Here they are, Liz and Mags of Finesse Bridal Listowel in the Listowel Arms with us when they called to help us pin up the train for the dancing. They didn’t help us at all in fact. They did it all themselves. They are truly exceptional. They also have a huge stock of beautiful wedding dresses and they know everything about fitting and embellishing. So, if you have a prospective bride in the family, go to Finesse. You won’t be disappointed.


A Rare Treasure

Here is the email that accompanied this;

Hi Mary, 

I thought you might like to see the attached scan of a 1973  pen and ink drawing of Listowel.  It was signed by Guy Brisore . My parents bought it in Listowel.

Thanks for all your wonderful photos.

If you ever make a map showing where all your readers are located, you can add Lakewood Ranch, Fl. to the map.

Pat Dillon Del Savio


97 Church Street

Changes is Changing. This premises will soon house a physiotherapy Clinic.

Brides Night Out at The Listowel Arms, the 1950s in Asdee and Fr. Pat Moore R.I.P.

Seán McInerney of Mallow Camera Club took this picture of People at Work


The Wedding Saga Continues

The next step in our family’s
wedding journey saw us back in The Listowel Arms Hotel on Friday evening April
21 2017 for Brides Night Out.

We nearly missed this one as
our bride had deemed it too close to the wedding to be going to a Wedding Fair.
We already  have most of the requirements in place. Luckily as we were in Finesse
for a dress fitting, the lovely Mags and Liz persuaded us that we would be
missing a great night by foregoing this one. They were right.

Here we are, mé féin, Cliona, the bride to be, with Mags and Liz Horgan of Finesse Bridal Wear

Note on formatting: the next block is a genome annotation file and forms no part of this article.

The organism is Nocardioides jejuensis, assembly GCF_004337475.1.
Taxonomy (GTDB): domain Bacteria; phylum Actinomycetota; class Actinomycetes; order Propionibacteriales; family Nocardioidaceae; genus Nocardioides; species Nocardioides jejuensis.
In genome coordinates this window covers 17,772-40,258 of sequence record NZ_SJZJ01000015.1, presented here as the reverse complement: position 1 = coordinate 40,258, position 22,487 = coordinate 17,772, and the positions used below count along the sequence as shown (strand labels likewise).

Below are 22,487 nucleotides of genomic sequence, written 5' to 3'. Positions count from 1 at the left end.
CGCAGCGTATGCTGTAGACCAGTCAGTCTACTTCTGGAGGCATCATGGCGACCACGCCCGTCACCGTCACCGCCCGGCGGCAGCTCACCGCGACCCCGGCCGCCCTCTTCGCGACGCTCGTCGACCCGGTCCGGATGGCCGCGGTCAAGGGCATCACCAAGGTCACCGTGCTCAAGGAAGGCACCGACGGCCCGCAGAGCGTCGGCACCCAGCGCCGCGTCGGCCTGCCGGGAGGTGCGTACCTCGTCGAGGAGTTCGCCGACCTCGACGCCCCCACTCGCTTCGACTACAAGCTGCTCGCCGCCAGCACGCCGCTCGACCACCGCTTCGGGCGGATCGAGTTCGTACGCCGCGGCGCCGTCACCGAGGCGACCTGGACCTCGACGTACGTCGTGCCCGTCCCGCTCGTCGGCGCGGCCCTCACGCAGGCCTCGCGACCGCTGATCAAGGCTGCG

The hotel fitted us in at
short notice and we were ready in jig time for a lovely night.

This is Clíona at our lovely sunny table

Firstly there was the wedding
fair part with lots of exhibitors and lots of 
tips. Clíona got her make up done at The Vanity Case stand and she looked a
million dollars for the rest of the evening.

We met Siobhán with her eye
poppingly artistic cake creations. They tasted delicious as well.

These ladies had a great idea
worthy of Dragons’ Den. Anyone at the wedding downloads their app. You take photos and then you load them into the app and press print. The person
who took the photo gets a printed souvenir photo/photos of their day at the
wedding and the happy couple get all the printed photos on a memory stick. I
thought this one was much better than a photo booth or the old camera on the table lark.

Brendan Landy held a pop up
workshop. He gave us loads of tips about posing for photos. Here’s a few free
for you.

Don’t lean back. It gives you
a double chin.

Bend your elbow out from your

Bend your wrist back and your
hand will look better.

Don’t face full square to the
camera.  Etc., etc.

Stylish Eilish was there. We met her chatting to the beautiful Maria Keane of MK Beauty.

The Listowel Arms as a wedding venue was on show and it looked absolutely stunning. We are so lucky to have everything one needs to hold a wedding at out fingertips in lovely Listowel.

Then it was time for the
taster menu and the fashion show.